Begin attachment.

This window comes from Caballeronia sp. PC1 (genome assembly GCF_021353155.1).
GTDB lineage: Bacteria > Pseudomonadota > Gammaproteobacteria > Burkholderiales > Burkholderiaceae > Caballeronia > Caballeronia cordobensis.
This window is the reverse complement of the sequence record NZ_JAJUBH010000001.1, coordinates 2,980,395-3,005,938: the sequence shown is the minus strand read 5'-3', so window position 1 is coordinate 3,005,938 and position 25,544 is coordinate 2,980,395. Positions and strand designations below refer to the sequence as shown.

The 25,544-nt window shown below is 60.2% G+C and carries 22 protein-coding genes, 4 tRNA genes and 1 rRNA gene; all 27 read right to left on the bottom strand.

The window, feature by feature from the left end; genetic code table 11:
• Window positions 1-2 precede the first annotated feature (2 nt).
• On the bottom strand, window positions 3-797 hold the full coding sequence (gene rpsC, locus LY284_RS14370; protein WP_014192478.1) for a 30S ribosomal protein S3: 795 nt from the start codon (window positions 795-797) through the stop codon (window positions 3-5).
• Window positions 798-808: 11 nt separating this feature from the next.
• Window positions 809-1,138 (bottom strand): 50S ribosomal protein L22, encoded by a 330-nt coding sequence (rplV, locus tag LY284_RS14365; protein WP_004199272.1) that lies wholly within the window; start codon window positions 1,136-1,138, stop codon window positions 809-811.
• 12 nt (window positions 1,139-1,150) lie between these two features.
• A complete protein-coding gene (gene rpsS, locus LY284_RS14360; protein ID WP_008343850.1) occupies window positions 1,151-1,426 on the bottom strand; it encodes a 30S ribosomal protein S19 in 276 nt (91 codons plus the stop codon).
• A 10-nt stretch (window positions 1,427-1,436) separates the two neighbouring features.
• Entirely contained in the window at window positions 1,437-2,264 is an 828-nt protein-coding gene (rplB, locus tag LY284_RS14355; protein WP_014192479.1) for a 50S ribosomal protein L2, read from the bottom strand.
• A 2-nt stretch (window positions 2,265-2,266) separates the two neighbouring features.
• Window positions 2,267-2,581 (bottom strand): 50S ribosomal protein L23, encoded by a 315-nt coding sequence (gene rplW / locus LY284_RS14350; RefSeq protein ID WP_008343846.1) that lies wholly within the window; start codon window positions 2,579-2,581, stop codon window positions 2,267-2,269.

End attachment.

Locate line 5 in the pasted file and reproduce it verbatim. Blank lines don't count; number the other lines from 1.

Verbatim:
The window, feature by feature from the left end; genetic code table 11: